It’s easy to search and find any story, photo or object using JMM’s online collections database. Typing in keywords, such as a year (1960), a historical period (the civil war) or a place (Lombard Street) generates photos and information on any given subject.

This can provide a deeper dive into our shared history as well as expand one’s knowledge base. Below you can see the full range of abilities the online collections database offers as Tracie Guy-Decker, the Deputy Director of the Jewish Museum of Maryland, walks you through its features.

“If you just want to see something fun you can always click on ‘random images.’  Then you get a whole bunch of images from our collections [and] some things you might never expect.”

John Waters unveils his own line of face masks and other merchandise

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Filmmaker and writer John Waters models a face mask with his likeness outside Atomic Books. Credit: Rachel Whang.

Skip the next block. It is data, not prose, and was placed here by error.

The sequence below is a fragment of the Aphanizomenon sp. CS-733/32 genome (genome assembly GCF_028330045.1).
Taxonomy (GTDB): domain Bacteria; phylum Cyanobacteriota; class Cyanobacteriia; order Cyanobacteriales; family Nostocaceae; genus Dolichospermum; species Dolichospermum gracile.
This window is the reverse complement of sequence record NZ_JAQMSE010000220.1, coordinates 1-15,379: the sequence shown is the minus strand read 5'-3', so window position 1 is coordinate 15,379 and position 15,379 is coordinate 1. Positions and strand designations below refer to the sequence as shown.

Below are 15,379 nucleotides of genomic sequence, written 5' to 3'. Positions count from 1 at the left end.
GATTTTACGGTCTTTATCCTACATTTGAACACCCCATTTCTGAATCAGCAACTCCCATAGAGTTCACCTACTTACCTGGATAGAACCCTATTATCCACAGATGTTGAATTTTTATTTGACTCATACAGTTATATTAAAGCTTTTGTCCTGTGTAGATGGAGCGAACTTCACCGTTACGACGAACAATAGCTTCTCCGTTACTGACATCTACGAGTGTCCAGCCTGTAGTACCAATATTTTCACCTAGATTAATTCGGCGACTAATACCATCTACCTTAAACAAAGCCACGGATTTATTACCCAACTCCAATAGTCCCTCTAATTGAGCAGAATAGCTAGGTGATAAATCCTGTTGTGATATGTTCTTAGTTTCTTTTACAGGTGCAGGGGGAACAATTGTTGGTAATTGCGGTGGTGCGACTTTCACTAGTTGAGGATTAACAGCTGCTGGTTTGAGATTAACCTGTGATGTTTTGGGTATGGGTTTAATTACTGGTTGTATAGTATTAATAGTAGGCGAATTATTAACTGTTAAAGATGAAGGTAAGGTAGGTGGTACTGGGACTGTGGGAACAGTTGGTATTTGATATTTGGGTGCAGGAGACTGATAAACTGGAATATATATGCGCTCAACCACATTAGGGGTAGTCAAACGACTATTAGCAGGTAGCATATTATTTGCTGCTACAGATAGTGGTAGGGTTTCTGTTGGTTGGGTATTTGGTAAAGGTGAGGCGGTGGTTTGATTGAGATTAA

Filmmaker and writer John Waters is making a splash in the public health arena with a line of face masks to wear during the COVID-19 pandemic, including one with his signature pencil moustache.

Waters recently joined a California-based company to offer officially licensed John Waters themed-merchandise, including washable cotton masks displaying an image of the lower half of his face.

Pratt Library to start offering sidewalk service at eight locations on June 15

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Photo via Wikimedia Commons

Eight locations of the Enoch Pratt Free Library will start offering a contact-free pickup service for books and other items starting June 15, the library system announced.

The Central Library and Brooklyn, Northwood, Orleans Street, Roland Park, Southeast Anchor, Walbrook and Waverly branches will be open from 10 a.m.-4 p.m. Monday through Friday to fulfill orders.

Maryland Film Festival to be held virtually from June 12-21

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The Parkway Theatre hosts the Maryland Film Festival. Image via Facebook.

While the Parkway Theatre remains closed, the Maryland Film Festival will screen many of its selections virtually from June 12-21, organizers announced Thursday.

Over those 10 days, 15 feature films and 150 short films that were previously picked for the festival will be screened online. Each feature film will have a live interactive event with the filmmaker.